Old fuse panel reporting.

I did an inspection on 80+ year old house. Structure was maintained well and appliances updated within 5-7 years. I got the MSP and it was an old fuse panel with 2 subs. The main disconnect worked (house unoccupied) and I could not for the life of me pull the range block within safe boundary’s. The 2 subs were smaller and most had fabric covered wiring. The SEC wire was 60amp, the meter was indicative of 60amp, so I wrote 60amp on report.

My question is How do you report undersized, obsolete panels other than deferring to electrician for further evaluation? Do you have any standard comments that 60amp is inadequate?

Thank You Much!

Considering that the client is buying a 100 year old house, I think that notification of the panel size and that increased electrical load for new appliances we use today may not have adequate capacity is sufficient.

Ask what their plans are for the house. Often they have plans to change things and that new updated service should be incorporated in those plans.

Unless things are overheating at the time of inspection, I do not report it as “undersized”. I do discuss their plans and what appliances they intend to use in the house. I report the “current” conditions of the system. If there are no observable deficiencies, there is no need for me to recommend further electrical evaluation. The client is aware (after the inspection) that any changes in usage will require evaluation before changes are arbitrarily made.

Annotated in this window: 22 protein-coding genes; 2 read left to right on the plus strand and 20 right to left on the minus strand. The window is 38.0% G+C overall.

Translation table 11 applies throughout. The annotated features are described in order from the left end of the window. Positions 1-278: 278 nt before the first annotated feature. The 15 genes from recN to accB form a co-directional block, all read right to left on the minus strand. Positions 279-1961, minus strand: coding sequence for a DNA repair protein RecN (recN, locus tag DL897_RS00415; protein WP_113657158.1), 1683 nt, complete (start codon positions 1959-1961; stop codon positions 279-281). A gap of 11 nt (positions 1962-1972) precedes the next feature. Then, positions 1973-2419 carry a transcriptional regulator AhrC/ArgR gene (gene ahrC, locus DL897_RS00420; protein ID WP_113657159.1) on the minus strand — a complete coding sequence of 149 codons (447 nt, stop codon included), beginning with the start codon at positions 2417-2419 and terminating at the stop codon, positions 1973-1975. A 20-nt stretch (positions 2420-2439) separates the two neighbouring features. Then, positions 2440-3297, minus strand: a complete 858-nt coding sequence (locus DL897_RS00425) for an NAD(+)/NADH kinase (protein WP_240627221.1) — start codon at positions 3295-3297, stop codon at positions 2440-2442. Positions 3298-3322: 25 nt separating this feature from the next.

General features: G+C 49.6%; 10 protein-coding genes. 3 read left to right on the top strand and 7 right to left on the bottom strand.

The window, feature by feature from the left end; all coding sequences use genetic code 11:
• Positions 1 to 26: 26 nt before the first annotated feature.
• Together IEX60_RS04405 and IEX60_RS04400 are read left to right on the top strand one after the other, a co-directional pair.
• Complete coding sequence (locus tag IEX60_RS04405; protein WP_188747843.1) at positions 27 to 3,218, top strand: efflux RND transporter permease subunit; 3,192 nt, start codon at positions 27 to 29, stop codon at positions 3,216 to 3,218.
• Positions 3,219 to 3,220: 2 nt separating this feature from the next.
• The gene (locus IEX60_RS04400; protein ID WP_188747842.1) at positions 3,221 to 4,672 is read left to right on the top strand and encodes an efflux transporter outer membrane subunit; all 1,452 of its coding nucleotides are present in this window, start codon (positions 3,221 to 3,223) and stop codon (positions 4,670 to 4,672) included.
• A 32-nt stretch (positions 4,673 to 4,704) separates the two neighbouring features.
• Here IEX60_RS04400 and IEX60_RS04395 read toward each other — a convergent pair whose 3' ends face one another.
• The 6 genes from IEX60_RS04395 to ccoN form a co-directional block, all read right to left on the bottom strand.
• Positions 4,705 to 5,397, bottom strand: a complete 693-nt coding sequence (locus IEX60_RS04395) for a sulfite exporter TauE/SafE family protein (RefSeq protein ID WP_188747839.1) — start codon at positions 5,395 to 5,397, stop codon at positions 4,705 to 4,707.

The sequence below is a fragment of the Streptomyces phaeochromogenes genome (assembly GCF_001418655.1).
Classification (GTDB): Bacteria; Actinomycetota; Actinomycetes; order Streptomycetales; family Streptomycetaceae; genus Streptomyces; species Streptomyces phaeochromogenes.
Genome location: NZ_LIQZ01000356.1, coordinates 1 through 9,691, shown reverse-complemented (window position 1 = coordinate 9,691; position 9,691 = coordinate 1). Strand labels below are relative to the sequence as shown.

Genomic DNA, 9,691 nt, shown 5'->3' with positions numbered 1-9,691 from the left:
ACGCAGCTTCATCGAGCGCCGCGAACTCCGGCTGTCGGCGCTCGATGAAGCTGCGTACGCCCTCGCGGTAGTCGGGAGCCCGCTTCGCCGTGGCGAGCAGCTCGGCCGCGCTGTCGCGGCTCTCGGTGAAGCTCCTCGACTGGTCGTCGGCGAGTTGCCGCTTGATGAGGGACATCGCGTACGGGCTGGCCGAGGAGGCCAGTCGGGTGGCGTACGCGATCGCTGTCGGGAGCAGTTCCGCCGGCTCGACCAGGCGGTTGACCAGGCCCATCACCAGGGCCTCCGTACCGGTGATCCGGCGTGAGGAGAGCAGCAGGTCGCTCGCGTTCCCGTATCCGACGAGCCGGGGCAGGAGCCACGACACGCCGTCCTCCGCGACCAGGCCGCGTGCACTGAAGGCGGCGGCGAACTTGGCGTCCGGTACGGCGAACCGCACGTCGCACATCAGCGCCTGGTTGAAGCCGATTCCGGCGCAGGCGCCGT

“The minimum standard service allowed today in new construction is 100A, it appears your service capacity and rating is 60A which may be undersized for many of todays modern appliances and needs. While you service may have been properly sized at the time of installation my suggestion is if you plan on doing future remodeling or renovation to bring in modern appliances, computers, etc. that you consider a service upgrade before doing so.”

That is probably something I would say…off the top of my head.

Thank you
That is about what I said. The buyers plans on flipping this house and the service just seems weak for this kind of thing. I was uncertain about proper gronding/bonding, and the fuse block I could not pull, and the shear age of the service, so I recommended an electrician evaluate the integrity and functionality of panels.

Reading the number on the meter is not a reliable way to judge service size. A better indication is the service conductor size.
The catch all “evaluation by an electrical contractor” is your safest path.

I also make sure to include my own recommendation to remove and update all panels and consider new wiring just in case the electrician that gets called does not want the job.

Thank you all, you conformed what I had reported. Appreciate the time and input.